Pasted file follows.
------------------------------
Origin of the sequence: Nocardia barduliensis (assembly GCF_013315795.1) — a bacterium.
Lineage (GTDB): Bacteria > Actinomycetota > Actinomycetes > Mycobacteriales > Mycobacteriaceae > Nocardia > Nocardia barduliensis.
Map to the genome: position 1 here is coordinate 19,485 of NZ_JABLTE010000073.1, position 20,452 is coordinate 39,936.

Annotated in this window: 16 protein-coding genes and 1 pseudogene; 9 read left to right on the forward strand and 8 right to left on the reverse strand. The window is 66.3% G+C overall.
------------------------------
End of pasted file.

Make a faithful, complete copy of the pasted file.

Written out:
Origin of the sequence: Nocardia barduliensis (assembly GCF_013315795.1) — a bacterium.
Lineage (GTDB): Bacteria > Actinomycetota > Actinomycetes > Mycobacteriales > Mycobacteriaceae > Nocardia > Nocardia barduliensis.
Map to the genome: position 1 here is coordinate 19,485 of NZ_JABLTE010000073.1, position 20,452 is coordinate 39,936.

Annotated in this window: 16 protein-coding genes and 1 pseudogene; 9 read left to right on the forward strand and 8 right to left on the reverse strand. The window is 66.3% G+C overall.